This is a perfect example of "careful what you wish for". Long discussed by some. Soon to be discussed by many.

Our governments and others are pushing society towards relatively more insecure energy supplies (doesn't operate all the time when we want/need it amongst other risks) and the companies which create power from that energy are pushing us towards control systems which allow them to ration it ("smart grids") which is reasonable when you consider their responsibility is to deliver power and without a control system they can't really do that. But, we get what WE asked for.

There are unintended consequences (as their often are).

Re "dwindling supplies of gas" ... I'm no expert but seems to me that in the UK the main issue is that of lack of sufficient storage for gas to improve security of the power from that gas being made available to customers. Source of gas is also essential--that's what energy and power companies do for us. That gas-based energy can come from existing UK sources (North Sea and elsewhere), plus possibly from unconventional gas (shale, coal bed methane, etc.) but I don't know the quantities. The UK also imports gas via via pipelines and liquified gas delivered in ships.

Enlightening to see Dr. David MacKay's blog posting from today which shows the energy flows in UK. See http://withouthotair.blogspot.com/2011/03/version-2-of-2050-calculator.html. Study it to get some true insights.

Mar 3, 2011 at 8:27 AM | Unregistered CommenterRob Schneider

Mar 3, 2011 at 8:27 AM | Rob Schneider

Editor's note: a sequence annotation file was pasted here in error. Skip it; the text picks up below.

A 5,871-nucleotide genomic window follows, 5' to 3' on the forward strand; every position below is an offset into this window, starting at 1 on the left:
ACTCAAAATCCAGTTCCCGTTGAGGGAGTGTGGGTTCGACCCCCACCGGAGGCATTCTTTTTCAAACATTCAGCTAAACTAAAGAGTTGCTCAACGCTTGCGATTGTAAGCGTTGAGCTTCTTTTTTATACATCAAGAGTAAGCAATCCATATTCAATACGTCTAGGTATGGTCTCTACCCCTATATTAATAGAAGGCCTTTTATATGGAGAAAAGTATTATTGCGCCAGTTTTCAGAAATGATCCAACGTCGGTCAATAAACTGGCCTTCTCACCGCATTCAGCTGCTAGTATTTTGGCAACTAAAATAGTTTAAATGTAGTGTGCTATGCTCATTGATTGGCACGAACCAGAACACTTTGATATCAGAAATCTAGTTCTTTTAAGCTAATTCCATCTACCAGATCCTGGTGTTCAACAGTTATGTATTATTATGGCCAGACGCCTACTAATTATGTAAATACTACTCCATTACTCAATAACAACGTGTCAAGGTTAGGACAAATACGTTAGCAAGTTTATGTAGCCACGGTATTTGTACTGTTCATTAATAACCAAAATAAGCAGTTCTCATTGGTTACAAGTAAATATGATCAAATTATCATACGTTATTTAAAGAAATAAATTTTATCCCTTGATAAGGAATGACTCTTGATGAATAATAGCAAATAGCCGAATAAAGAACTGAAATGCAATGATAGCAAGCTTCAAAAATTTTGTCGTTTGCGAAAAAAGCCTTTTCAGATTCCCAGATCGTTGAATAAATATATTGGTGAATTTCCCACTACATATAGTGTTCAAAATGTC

"the companies which create power from that energy are pushing us towards control systems which allow them to ration it ("smart grids") which is reasonable when you consider their responsibility is to deliver power and without a control system they can't really do that. But, we get what WE asked for."
---------------------------------

I think you will find that this requirement for smart grids (they really mean "smart meters") emanates from Brussels as a legal requirement therefore it is NOT what WE asked for.

Also, I think you will find that the power companies dread the arrival of this imposition of government control on their customer's electricity meter.

There was talk that there is going to be a GEMHQ where every electricty meter will be wired to this single Government facility, (with the handy on/off switches), and the consumption data will then be sent on to the supply companies for billing purposes.

Trebles all round for the makers of "smart meters".

Apparently, Italy has achieved 100% installation of smart meters already; is there a reader who lives full time in Italy and pays an electricity bill who could tell us how the law abiding citizens have coped with this?

Mar 3, 2011 at 9:02 AM | Unregistered CommenterBrownedoff

“We keep thinking that we want [the grid] to be there and provide power when we need it. It is going to be much smarter than that.”

Replace “the grid” and “power” by “politicians” and leadership”; “schools” and “education” etc. etc. Oh brave new world.

Mar 3, 2011 at 9:08 AM | Unregistered Commentergeoffchambers